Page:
Sunday, 22 December 2013

Hungry Christmas: Food Bank Use Soars

This Christmas more people than ever will be relying on food banks in the UK. Despite the government's talk of a recovery, thousands of people across the country are going into the Christmas period with the grinding desperation of poverty and hunger hanging over them.

In my report, Hungry Christmas, I've exposed a huge increase in the number of people relying on food banks in South East England. The region - the second richest in the UK - has seen a 60% increase in the number of people relying on emergency food handouts this year and the total number of those needing emergency food handouts is likely to hit 70,000 for the year April 2013- April 2014.

These statistics are shocking enough, but behind each statistic is the story of someone who is living in the sixth largest economy in the world yet struggling to feed themselves and their family.
This year I've toured my constituency visiting the food banks which are straining to keep up with rising demand. It's at these food banks that I've met people like John.

He was now volunteering after receiving help from the food bank at a time in his life when he had lots of problems. By degrees he'd lost his good job, his accommodation, developed a drug habit and drifted into street drinking, until his life was in a very dark place.
He told me he thought that a lack of food was the least of his worries: he could always scavenge or beg. But he realised that he eventually needed to get back to a 'normal life' and regular meals, or he would die.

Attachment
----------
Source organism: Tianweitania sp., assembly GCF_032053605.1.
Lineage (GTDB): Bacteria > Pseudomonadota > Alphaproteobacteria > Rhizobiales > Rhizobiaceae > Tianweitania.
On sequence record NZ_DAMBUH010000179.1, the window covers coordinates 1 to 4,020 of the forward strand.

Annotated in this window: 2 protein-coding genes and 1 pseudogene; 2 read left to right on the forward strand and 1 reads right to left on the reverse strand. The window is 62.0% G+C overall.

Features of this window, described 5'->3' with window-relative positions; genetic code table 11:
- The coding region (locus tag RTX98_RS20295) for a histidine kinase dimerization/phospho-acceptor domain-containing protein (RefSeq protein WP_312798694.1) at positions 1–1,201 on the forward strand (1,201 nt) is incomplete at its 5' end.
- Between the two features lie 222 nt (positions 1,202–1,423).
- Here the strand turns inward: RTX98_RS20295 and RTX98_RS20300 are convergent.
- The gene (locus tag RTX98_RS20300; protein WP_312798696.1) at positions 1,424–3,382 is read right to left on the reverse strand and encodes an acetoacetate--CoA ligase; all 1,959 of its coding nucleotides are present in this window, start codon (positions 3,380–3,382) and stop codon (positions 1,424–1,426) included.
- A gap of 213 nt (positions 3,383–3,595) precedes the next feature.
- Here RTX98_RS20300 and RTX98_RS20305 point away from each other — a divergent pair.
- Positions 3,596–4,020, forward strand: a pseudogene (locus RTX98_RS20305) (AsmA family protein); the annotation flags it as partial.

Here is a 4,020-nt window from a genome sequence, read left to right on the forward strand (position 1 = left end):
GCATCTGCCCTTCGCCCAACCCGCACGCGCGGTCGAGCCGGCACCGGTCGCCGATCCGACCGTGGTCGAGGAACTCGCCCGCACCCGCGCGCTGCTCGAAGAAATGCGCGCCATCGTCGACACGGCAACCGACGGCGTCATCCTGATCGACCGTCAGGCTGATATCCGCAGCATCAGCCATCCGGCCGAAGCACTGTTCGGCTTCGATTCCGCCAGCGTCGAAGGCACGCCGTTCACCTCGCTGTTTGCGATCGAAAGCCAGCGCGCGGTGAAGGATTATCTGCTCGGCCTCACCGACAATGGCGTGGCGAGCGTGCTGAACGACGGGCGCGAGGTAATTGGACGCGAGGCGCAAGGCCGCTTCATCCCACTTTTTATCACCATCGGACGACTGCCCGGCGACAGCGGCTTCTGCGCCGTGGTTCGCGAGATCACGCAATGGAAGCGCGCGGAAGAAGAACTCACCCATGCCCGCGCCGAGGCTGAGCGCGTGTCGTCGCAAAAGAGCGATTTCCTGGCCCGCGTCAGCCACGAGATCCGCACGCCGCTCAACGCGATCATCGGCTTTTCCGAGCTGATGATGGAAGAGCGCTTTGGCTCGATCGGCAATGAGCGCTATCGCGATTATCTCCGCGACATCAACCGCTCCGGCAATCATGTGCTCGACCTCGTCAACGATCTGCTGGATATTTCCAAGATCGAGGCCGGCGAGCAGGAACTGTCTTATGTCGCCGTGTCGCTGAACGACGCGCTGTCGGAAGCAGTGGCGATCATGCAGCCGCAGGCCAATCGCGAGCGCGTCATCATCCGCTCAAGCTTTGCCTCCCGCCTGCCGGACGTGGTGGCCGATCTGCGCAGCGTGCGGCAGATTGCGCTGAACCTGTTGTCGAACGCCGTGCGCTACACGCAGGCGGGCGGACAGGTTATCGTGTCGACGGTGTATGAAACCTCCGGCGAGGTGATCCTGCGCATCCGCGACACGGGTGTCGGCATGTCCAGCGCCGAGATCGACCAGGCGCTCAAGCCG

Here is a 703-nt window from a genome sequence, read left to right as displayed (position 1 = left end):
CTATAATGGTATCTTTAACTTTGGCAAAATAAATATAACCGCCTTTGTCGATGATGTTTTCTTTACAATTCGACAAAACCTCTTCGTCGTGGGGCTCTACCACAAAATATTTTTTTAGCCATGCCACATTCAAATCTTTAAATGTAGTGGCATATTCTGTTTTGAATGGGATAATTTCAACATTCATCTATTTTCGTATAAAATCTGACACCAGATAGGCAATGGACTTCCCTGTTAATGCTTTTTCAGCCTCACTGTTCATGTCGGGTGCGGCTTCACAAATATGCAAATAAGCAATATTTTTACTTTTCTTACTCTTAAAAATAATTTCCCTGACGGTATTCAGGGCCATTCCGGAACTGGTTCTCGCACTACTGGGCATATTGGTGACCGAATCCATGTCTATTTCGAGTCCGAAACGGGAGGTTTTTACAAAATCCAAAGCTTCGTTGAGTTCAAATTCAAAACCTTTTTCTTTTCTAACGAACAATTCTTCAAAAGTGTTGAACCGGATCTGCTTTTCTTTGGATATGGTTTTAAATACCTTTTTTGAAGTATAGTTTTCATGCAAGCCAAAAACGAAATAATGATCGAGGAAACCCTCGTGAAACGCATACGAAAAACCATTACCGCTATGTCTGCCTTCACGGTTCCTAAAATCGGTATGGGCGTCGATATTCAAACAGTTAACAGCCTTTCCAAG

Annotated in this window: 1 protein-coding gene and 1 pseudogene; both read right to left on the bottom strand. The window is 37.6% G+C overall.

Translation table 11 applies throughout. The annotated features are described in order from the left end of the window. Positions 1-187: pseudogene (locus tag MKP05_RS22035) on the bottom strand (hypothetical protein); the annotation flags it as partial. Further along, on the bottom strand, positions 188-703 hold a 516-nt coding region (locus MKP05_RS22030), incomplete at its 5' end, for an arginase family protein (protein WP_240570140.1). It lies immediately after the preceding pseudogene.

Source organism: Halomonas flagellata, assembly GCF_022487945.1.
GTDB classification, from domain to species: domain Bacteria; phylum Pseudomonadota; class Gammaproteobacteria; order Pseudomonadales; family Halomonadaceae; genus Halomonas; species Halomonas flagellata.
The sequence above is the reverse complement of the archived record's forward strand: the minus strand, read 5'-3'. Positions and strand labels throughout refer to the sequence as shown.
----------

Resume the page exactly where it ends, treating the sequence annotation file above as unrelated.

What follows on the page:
I also met Mary*, a single parent who just can't keep up with the expense of clothing and feeding her children, and often goes without food herself so her kids can eat. For her, the food bank was a lifeline at a time of desperation.

The two major reasons people give for going to food banks are benefits problems (delays, sanctions and changes) and low incomes. There's evidence to suggest that the former has been exacerbated by the government's 'crackdown' on benefits claimants and their changes to social security. The latter reason, which explodes the myth of people being able to 'work their way out of poverty', reflects the fact that wages have stagnated in real terms for a decade now.

This Christmas many of us will be giving a bit of our money to the many good causes who help those in need. But, while charity is essential for assisting the vulnerable, it's vital that we don't let ourselves slip into thinking that the poverty so many of us face is inevitable or uncurable. In twenty first century Britain nobody should have to rely on handouts to get by at Christmas time, and no government should be allowed to get away with letting this situation develop.

If we are to tackle the poverty faced by so many in the UK we need to ensure that people have access to jobs which pay enough to build a life on and adequate social security protection when times are tough.

Let's make sure that the good yuletide feelings don't let us forget or forgive this Government for passing on a financial crisis to the poorest in society. And let's ensure that in 2014 we say to this government loud and clear that poverty in this country is a result of their politics, and we won't stand for it anymore.

*names of food bank users have been changed
Keith Taylor is a Green party MEP

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